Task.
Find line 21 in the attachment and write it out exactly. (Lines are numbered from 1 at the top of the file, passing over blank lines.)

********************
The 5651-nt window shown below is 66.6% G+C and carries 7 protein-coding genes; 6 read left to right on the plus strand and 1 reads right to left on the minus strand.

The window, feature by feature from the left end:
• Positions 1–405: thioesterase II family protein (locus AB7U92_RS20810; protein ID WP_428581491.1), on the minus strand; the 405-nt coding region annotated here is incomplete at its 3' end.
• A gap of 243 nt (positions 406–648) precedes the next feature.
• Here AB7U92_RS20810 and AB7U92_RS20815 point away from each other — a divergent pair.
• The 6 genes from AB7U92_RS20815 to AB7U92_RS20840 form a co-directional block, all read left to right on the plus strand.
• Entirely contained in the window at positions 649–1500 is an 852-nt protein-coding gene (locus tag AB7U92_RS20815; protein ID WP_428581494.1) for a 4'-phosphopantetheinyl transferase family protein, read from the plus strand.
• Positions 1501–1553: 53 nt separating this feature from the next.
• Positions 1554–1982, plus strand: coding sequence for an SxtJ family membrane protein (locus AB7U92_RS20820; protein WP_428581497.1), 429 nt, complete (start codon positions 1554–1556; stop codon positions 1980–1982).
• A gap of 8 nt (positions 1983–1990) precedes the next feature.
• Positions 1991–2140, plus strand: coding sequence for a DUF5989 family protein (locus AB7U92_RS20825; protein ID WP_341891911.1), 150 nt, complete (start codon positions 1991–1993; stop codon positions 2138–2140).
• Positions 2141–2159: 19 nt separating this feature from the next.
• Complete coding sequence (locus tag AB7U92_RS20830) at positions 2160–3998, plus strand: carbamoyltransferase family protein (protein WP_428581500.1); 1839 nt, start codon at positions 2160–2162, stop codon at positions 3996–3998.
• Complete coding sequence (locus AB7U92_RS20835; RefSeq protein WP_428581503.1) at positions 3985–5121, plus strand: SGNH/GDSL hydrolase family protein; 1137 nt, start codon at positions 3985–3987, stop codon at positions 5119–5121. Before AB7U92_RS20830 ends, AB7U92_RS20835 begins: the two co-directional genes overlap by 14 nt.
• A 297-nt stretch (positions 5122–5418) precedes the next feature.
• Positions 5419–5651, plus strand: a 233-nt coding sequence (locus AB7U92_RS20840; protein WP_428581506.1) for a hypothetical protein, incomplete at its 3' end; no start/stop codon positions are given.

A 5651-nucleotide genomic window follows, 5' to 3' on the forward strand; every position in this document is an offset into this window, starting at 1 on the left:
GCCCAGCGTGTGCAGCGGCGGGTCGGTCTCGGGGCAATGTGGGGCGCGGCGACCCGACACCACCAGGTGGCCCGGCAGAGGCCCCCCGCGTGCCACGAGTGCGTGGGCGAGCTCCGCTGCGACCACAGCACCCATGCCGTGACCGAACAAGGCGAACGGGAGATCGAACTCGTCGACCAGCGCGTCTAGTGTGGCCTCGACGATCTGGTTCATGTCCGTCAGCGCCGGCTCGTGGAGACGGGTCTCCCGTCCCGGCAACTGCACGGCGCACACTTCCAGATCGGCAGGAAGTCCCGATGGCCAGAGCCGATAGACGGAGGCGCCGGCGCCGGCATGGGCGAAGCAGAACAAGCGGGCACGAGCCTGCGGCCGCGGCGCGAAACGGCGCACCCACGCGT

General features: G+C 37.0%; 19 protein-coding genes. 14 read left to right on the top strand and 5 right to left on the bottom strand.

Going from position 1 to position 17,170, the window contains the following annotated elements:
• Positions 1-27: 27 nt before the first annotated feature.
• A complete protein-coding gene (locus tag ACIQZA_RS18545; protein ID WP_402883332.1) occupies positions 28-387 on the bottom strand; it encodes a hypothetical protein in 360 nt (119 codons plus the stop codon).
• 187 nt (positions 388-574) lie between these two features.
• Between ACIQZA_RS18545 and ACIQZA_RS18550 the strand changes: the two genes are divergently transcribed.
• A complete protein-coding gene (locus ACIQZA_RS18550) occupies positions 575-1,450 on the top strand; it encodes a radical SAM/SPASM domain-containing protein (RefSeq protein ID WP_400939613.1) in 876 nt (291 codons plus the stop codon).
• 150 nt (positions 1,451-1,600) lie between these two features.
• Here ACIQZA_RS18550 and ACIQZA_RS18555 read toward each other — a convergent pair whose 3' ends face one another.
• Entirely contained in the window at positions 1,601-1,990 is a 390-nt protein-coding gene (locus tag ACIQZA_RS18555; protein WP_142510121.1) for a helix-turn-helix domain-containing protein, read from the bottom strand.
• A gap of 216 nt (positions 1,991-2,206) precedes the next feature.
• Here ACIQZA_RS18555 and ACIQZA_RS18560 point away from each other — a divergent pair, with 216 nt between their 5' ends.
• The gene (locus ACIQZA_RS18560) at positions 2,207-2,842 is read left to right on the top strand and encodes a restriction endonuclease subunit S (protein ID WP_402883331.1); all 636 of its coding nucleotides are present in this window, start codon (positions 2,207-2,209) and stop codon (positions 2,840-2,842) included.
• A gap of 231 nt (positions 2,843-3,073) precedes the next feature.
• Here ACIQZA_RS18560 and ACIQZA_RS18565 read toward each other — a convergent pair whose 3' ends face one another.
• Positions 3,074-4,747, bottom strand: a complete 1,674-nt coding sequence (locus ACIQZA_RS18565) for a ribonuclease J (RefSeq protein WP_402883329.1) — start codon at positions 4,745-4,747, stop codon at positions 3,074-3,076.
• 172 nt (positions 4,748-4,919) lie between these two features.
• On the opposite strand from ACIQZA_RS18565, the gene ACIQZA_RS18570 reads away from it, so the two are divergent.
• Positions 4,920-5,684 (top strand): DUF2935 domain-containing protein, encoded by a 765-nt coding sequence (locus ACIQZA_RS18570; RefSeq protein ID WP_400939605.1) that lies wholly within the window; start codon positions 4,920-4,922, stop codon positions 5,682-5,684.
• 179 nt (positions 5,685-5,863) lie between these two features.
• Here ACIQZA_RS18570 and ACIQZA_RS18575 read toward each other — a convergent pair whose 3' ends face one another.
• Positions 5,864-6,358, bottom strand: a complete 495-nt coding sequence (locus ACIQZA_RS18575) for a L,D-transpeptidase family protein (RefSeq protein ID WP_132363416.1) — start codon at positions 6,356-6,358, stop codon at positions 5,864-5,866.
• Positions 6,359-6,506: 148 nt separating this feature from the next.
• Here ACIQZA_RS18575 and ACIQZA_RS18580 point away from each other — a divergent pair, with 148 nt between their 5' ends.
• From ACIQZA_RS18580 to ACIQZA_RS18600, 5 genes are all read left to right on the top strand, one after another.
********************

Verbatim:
• Positions 1-27: 27 nt before the first annotated feature.